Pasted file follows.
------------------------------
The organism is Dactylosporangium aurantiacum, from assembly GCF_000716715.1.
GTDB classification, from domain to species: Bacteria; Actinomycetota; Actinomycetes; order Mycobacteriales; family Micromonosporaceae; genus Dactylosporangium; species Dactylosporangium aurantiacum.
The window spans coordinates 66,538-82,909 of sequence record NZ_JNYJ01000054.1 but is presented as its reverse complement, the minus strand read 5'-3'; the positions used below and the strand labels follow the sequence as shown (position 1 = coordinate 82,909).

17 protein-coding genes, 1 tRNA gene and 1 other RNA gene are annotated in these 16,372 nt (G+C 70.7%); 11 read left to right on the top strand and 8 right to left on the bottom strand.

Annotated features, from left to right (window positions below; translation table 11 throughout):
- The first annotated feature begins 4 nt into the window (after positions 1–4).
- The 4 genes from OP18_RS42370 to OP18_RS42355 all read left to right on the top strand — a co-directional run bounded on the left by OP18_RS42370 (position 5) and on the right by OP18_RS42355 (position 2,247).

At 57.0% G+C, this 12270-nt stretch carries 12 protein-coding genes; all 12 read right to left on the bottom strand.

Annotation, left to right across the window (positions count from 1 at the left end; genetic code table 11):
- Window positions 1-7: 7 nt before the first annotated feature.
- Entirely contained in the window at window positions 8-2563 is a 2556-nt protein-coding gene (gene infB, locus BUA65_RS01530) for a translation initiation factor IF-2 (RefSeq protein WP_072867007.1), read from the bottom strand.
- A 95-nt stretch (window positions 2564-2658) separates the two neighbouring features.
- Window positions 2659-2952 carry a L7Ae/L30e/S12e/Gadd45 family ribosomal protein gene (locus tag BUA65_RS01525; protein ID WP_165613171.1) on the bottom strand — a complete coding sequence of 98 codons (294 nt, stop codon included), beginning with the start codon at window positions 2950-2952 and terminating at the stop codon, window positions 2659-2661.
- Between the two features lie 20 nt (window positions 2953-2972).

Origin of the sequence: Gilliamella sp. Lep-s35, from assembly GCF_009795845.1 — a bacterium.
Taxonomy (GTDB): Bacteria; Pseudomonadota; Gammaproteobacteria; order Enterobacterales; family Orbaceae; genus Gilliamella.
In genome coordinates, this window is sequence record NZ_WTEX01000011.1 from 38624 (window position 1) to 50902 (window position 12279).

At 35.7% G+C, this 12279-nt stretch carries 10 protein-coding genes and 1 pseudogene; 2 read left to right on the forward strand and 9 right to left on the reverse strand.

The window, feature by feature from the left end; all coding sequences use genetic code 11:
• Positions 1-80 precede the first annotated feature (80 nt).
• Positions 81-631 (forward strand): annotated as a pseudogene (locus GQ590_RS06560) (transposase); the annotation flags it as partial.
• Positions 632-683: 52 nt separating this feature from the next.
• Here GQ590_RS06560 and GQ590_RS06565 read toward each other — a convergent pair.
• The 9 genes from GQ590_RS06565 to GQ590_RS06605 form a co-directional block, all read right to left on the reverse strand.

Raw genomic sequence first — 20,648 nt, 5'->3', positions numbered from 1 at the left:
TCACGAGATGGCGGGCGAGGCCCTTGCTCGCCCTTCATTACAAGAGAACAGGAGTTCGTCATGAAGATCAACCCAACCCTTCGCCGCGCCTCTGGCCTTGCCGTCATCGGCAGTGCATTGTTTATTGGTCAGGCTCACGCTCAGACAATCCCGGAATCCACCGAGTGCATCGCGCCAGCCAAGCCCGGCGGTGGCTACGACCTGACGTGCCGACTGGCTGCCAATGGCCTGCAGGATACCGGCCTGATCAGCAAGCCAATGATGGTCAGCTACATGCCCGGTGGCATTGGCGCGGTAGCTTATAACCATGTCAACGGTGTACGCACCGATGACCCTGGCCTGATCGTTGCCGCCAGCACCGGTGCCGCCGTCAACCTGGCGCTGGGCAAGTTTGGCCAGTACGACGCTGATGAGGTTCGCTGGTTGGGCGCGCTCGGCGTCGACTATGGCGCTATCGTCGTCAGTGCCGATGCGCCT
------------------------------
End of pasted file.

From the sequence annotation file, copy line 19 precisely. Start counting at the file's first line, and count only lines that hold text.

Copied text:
The window, feature by feature from the left end; all coding sequences use genetic code 11: